Although Vadar picked up on Lyburn’s fear by growling at him, his handler, Patrolman Brown showed expert control allowing Lyburn and Chief Hawkins to pose with them.
Vadar is a Patrol Utility Dog trained for handler protection and finding suspects. He is utilized for tracking suspects, searching buildings and article searching. If a person robs a bank, Vadar can not only track the suspect, but can find items dropped by the suspect along the way, such as a gun, money or article of clothing.
Vadar is trained to pick up various scents from a suspect such as human odor, perfume or alcohol. He is capable of clearing a building, meaning he can detect and indicate if a suspect is in a building or not. He has been trained to overcome obstacles that a suspect may maneuver through while running from the law.
“Vadar’s handler, Patrolman Everett Brown was chosen because he is young and in top physical shape which is required to keep up with K-9 Vadar.” said Chief Hawkins.
Brown trained right along with Vadar for 14 long weeks and they are now a working team with the Colonial Beach Police Department. A week before on Friday the 12th Vadar and Brown where called upon to track a suspect for Breaking and Entering but unfortunately the trail was over 4 hours old and the scent was too faint to track.
Vadar would not be used for tracking lost children or Alzheimer’s patients because he is trained to be aggressive. Different dogs are trained for different uses. Vadar lives with Brown but does not interact with any other members of the family. This is necessary to keep Vadar focused on his training to be aggressive in the pursuit of suspects.
- Last Updated on Wednesday, 17 December 2008 16:53
- Published on Wednesday, 17 December 2008 16:53
- Hits: 795
On November 26, 2008 Draft 1 of the Recommendation on Water/Sewer Rates for the Town of Colonial Beach was released to the Colonial Beach Town Council for their perusal and suggestions. The draft proposal is the creation of a study group comprised of Council Members Karen Payne and Sparky Ridgely, Acting Town Manager Val Foulds, Chief Financial Officer Joan Grant and Director of Public Works Rob Murphy.
The group was formed at the request of Mayor Rummage to examine the many issues surrounding a potential increase in residential water/sewer fees and to hopefully find a way to work out a gentler and more community friendly increase than the original proposal of 41%. The group was also charged with looking into and resolving the issues surrounding non-working, absent or unread meters at local businesses as the town had a substantial amount in delinquent business accounts as well as discrepancies in who was being read and who was not.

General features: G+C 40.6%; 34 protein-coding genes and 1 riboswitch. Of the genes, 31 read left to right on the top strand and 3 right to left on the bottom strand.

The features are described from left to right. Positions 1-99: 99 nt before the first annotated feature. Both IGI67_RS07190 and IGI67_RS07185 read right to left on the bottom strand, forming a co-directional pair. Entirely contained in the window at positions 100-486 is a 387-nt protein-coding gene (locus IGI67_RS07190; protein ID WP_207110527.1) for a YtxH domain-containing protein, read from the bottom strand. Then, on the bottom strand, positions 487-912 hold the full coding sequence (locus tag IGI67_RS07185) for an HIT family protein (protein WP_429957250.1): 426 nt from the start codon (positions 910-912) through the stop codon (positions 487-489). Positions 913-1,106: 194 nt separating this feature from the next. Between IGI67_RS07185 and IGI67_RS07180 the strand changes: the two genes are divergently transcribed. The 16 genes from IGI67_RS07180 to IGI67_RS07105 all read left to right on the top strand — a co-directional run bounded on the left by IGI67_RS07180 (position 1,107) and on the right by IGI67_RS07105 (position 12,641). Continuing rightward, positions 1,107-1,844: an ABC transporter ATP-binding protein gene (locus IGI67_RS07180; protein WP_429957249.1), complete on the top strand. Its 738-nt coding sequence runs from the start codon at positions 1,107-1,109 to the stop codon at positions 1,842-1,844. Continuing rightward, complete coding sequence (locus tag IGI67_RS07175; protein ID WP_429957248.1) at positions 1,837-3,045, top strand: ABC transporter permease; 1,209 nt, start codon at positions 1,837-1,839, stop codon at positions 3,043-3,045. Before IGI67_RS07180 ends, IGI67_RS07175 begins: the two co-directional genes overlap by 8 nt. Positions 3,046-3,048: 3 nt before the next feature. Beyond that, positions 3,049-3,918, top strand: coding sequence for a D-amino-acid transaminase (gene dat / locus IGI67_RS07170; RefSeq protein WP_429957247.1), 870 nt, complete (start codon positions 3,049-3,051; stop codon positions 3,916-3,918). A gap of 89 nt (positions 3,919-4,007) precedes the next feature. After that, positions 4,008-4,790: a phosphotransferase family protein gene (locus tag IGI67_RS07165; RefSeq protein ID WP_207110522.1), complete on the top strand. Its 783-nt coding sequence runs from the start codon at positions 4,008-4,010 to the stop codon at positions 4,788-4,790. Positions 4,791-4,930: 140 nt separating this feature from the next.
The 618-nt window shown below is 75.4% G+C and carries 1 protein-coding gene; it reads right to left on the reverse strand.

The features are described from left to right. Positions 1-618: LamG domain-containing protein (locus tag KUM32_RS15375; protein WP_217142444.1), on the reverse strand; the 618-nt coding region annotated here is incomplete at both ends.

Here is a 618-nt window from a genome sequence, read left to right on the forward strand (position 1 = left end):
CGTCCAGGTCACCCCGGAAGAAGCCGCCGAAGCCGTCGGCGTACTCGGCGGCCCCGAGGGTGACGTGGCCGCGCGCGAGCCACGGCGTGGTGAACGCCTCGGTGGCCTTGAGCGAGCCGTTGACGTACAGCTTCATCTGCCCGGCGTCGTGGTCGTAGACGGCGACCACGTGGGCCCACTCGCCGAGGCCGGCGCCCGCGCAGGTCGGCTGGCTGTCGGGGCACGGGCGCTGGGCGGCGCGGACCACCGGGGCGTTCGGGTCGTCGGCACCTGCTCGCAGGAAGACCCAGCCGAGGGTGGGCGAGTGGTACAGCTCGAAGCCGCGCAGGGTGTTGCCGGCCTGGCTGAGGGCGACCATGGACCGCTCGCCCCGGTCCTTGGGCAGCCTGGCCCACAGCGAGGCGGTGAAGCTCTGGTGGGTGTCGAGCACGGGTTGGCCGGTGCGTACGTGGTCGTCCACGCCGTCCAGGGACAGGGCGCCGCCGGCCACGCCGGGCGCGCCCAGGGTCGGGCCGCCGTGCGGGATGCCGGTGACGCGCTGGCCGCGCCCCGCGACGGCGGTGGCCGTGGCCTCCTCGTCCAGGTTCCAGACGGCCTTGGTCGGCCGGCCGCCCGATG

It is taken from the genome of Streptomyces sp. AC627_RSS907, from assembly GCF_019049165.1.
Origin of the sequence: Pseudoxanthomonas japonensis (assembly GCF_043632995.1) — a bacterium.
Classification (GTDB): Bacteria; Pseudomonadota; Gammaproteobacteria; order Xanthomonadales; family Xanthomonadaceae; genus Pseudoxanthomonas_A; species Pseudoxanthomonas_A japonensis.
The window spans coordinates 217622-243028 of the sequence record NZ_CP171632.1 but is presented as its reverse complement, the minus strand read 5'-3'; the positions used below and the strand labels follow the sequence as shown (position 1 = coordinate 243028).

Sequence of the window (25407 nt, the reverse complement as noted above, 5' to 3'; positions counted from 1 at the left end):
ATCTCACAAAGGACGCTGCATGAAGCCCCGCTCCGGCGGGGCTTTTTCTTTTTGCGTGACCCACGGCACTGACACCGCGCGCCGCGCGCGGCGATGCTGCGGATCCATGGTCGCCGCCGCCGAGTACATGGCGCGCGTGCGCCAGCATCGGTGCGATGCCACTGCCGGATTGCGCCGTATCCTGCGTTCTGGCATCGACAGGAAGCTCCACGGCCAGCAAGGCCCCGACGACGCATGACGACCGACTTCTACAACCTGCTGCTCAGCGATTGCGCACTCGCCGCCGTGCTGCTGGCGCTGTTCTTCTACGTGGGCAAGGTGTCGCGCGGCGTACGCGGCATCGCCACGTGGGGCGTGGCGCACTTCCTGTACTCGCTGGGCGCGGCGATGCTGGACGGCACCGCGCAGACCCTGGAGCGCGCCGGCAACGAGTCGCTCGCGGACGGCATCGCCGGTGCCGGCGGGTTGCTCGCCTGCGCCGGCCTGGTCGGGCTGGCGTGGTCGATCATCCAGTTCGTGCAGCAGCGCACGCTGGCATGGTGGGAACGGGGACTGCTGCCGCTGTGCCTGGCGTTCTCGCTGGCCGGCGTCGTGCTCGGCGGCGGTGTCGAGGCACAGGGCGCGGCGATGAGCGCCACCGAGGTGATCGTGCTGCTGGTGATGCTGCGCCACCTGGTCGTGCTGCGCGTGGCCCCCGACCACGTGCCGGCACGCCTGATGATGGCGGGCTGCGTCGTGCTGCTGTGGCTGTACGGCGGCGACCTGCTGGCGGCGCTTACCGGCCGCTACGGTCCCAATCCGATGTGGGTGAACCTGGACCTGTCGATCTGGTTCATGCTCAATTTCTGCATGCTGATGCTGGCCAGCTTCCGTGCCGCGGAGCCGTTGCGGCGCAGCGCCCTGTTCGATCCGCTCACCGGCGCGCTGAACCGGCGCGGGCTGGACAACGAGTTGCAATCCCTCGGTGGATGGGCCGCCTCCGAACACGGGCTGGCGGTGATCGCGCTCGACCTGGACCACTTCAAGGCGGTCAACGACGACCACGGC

The draft recommendation looks at five areas that impact fees: Wastewater Treatment Plant Improvements, Water System/Infiltration/Water Line Replacement, Capital Improvement Fund, Increased Costs and Reduced Revenue on Connection Fees. According to the draft document, the Department of Environmental Quality (DEQ) is funding the improvements to the Wastewater Treatment Plant “through a $6,086,322.00 grant and a $2,671,606.00 loan with a 20 year amortization at 0% interest.” The town will not have to make a payment until January of 2010 which should equal $66,790.00. There will be two installments due each year for a combined total of $133,580.00.
With regard to the Water System/Infiltration/Water Line Replacements or Water System and I&I Improvements, the document recounts how Long & Associates Environmental Services Inc. did a 2008 study in the town that estimated 133 million gallons of rain and/or groundwater is being processed by the town each year. “This is costing the Town approximately $438,000.00 per year in unnecessary influent being processed”. The report calls for the replacement of the Town's water infrastructure to the tune of an estimated cost of $4,229,190.00. The annual payments for this aspect of the Town's water/sewer needs is indicated to be $100,000.
With regard to Capital Improvements, the document states “the Town must develop a Capital Improvement funding plan which carries over each year.” The purpose of this fund will be to cover the cost of rehabilitation and infrastructure needs. These funds will be kept separate from the General Fund accounts and are estimated to be $100,000 annually.